The Rapist Army

By Kanbawza Win

Friday, April 25, 2014

Map of rape incidents by Tatmadaw in conflict areas since 2010 (Source: Same Impunity, Same Patterns by WLB)
Map of rape incidents by Tatmadaw in conflict areas since 2010 (Source: Same Impunity, Same Patterns by WLB)

A seven year old girl was raped by the Burmese army Tatmadaw solder was no news for the tyrannical Burmese army. They have been doing this for more than half a century and the people in their back call them Mudane Tatmadaw meaning when the rapist army comes all the fair sex has to hide because they will not differentiate whether it is a child or a 90 year old women. They just want to rape in order to give the Myanmar genes to the Non-Myanmar ethnic nationalities. This is the unwritten and undeclared policy of the Myanmar nationalist government spearheaded by the Tatmadaw since 1962. So it is no wonder that one of the Myanmarnization policies of the Tatmadaw is the systematic raping of ethnic nationalities women.  Eyewitness accounts from civilians fleeing the territory under attack reveal a grim picture of the Tatmadaw, targeting unarmed women and children in a “widespread and systematic way,’’ say human rights and humanitarian groups.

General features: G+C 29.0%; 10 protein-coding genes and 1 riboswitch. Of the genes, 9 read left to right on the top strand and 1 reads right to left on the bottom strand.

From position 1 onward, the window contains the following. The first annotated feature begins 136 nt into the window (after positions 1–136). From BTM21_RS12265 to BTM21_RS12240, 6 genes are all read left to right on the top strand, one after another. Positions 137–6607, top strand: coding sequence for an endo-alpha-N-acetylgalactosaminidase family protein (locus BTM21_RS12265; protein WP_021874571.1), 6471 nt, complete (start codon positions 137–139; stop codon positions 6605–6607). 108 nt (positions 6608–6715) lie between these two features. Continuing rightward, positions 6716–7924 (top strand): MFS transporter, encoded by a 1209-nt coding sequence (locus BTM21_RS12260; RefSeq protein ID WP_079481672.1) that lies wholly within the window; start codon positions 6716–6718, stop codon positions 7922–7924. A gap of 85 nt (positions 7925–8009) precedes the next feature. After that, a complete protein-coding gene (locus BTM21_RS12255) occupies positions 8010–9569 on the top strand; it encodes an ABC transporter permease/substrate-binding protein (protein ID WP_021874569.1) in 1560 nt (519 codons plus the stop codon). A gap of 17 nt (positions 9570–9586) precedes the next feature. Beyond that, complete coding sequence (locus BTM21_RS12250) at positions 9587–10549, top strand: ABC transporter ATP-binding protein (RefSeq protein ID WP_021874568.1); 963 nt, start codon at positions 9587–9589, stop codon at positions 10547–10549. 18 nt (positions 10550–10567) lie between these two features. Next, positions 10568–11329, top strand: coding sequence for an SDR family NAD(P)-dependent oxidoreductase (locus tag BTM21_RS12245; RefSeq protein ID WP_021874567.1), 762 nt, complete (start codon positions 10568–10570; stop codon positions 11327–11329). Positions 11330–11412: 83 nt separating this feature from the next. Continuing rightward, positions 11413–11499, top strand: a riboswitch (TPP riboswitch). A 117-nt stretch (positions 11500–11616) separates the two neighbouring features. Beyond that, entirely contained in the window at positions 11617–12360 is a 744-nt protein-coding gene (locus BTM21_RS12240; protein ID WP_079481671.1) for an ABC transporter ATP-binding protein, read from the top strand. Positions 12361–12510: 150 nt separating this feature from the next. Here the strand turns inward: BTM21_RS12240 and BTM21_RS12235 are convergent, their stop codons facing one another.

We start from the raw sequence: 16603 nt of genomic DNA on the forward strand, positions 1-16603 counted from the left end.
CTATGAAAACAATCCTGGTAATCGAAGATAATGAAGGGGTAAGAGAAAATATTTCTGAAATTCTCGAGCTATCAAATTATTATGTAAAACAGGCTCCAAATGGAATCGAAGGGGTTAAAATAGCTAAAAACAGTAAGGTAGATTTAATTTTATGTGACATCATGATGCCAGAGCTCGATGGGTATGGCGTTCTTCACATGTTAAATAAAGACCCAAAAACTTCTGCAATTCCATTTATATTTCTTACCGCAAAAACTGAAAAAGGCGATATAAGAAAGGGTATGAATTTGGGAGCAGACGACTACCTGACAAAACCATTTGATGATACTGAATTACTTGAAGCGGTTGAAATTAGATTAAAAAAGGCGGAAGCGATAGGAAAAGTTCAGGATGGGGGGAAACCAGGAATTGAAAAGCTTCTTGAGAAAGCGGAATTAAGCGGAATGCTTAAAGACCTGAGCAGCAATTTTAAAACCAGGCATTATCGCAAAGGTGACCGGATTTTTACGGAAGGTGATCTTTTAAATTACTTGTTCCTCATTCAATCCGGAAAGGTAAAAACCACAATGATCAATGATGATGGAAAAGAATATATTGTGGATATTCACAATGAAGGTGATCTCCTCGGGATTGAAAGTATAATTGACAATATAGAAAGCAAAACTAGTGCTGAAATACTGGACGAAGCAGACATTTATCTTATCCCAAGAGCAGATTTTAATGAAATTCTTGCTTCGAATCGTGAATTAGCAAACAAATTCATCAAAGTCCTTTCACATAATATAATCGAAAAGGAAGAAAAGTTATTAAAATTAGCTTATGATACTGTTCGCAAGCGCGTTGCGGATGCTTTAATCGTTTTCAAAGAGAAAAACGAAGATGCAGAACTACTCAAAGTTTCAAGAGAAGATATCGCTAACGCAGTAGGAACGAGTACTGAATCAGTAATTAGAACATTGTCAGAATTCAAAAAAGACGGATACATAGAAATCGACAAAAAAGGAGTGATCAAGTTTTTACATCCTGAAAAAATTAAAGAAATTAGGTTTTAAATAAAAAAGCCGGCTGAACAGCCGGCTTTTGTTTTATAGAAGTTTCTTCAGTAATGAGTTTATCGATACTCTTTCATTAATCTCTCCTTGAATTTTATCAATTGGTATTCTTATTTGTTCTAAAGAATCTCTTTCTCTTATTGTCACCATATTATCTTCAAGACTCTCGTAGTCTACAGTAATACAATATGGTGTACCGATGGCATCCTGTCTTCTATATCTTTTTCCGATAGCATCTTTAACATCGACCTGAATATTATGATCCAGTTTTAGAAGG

Burmese troops are overtly targeting civilians; they are actively avoiding KNU military installations. That is why we are describing the attacks as ‘crimes against humanity’’ says Benjamin Zawacki, Southeast Asia, researcher for Amnesty International “The violations are widespread and systematic.’’ A well-documented phenomenon for at least a decade, the License to Rape report inspired a level of interest and outrage on the part of the international community outrage against the Burmese army. [1]